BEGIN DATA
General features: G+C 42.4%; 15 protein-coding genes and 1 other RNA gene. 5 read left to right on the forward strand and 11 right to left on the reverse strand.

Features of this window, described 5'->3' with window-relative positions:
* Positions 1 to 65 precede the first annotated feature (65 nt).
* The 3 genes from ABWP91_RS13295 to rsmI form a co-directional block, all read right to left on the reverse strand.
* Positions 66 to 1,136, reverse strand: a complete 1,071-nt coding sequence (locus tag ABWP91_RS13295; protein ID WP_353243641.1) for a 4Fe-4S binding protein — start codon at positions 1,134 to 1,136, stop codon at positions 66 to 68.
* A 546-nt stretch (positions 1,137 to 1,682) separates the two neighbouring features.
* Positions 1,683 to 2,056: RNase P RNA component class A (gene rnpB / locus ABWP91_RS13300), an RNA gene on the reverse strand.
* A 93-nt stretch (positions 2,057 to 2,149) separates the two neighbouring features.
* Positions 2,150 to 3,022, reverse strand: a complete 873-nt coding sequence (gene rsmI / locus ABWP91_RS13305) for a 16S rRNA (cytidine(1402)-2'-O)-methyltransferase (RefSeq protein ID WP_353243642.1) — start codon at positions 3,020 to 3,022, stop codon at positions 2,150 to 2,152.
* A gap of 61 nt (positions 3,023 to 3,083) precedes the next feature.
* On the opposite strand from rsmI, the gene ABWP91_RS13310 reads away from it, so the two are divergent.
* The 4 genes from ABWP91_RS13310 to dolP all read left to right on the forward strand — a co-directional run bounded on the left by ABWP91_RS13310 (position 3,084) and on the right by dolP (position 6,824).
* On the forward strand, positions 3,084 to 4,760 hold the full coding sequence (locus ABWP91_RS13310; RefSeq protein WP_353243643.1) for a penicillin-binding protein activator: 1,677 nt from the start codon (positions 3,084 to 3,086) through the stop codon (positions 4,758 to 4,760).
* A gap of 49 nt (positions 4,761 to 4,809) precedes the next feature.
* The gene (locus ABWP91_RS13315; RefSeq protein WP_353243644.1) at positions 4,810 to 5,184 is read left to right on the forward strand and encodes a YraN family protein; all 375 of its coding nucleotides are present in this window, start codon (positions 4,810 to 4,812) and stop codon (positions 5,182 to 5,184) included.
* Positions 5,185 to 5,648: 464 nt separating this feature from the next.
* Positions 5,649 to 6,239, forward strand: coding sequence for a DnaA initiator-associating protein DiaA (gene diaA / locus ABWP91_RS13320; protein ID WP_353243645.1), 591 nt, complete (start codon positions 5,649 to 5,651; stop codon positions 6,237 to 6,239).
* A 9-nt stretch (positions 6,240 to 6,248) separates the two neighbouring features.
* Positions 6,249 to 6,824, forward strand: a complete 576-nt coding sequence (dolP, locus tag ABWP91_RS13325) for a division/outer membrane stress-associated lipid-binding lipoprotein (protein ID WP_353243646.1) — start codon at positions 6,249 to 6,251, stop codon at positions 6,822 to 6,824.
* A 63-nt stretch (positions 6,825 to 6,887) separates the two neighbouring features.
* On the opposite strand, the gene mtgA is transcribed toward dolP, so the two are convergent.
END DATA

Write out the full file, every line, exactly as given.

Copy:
General features: G+C 42.4%; 15 protein-coding genes and 1 other RNA gene. 5 read left to right on the forward strand and 11 right to left on the reverse strand.

Features of this window, described 5'->3' with window-relative positions:
* Positions 1 to 65 precede the first annotated feature (65 nt).
* The 3 genes from ABWP91_RS13295 to rsmI form a co-directional block, all read right to left on the reverse strand.
* Positions 66 to 1,136, reverse strand: a complete 1,071-nt coding sequence (locus tag ABWP91_RS13295; protein ID WP_353243641.1) for a 4Fe-4S binding protein — start codon at positions 1,134 to 1,136, stop codon at positions 66 to 68.
* A 546-nt stretch (positions 1,137 to 1,682) separates the two neighbouring features.
* Positions 1,683 to 2,056: RNase P RNA component class A (gene rnpB / locus ABWP91_RS13300), an RNA gene on the reverse strand.
* A 93-nt stretch (positions 2,057 to 2,149) separates the two neighbouring features.
* Positions 2,150 to 3,022, reverse strand: a complete 873-nt coding sequence (gene rsmI / locus ABWP91_RS13305) for a 16S rRNA (cytidine(1402)-2'-O)-methyltransferase (RefSeq protein ID WP_353243642.1) — start codon at positions 3,020 to 3,022, stop codon at positions 2,150 to 2,152.
* A gap of 61 nt (positions 3,023 to 3,083) precedes the next feature.
* On the opposite strand from rsmI, the gene ABWP91_RS13310 reads away from it, so the two are divergent.
* The 4 genes from ABWP91_RS13310 to dolP all read left to right on the forward strand — a co-directional run bounded on the left by ABWP91_RS13310 (position 3,084) and on the right by dolP (position 6,824).
* On the forward strand, positions 3,084 to 4,760 hold the full coding sequence (locus ABWP91_RS13310; RefSeq protein WP_353243643.1) for a penicillin-binding protein activator: 1,677 nt from the start codon (positions 3,084 to 3,086) through the stop codon (positions 4,758 to 4,760).
* A gap of 49 nt (positions 4,761 to 4,809) precedes the next feature.
* The gene (locus ABWP91_RS13315; RefSeq protein WP_353243644.1) at positions 4,810 to 5,184 is read left to right on the forward strand and encodes a YraN family protein; all 375 of its coding nucleotides are present in this window, start codon (positions 4,810 to 4,812) and stop codon (positions 5,182 to 5,184) included.
* Positions 5,185 to 5,648: 464 nt separating this feature from the next.
* Positions 5,649 to 6,239, forward strand: coding sequence for a DnaA initiator-associating protein DiaA (gene diaA / locus ABWP91_RS13320; protein ID WP_353243645.1), 591 nt, complete (start codon positions 5,649 to 5,651; stop codon positions 6,237 to 6,239).
* A 9-nt stretch (positions 6,240 to 6,248) separates the two neighbouring features.
* Positions 6,249 to 6,824, forward strand: a complete 576-nt coding sequence (dolP, locus tag ABWP91_RS13325) for a division/outer membrane stress-associated lipid-binding lipoprotein (protein ID WP_353243646.1) — start codon at positions 6,249 to 6,251, stop codon at positions 6,822 to 6,824.
* A 63-nt stretch (positions 6,825 to 6,887) separates the two neighbouring features.
* On the opposite strand, the gene mtgA is transcribed toward dolP, so the two are convergent.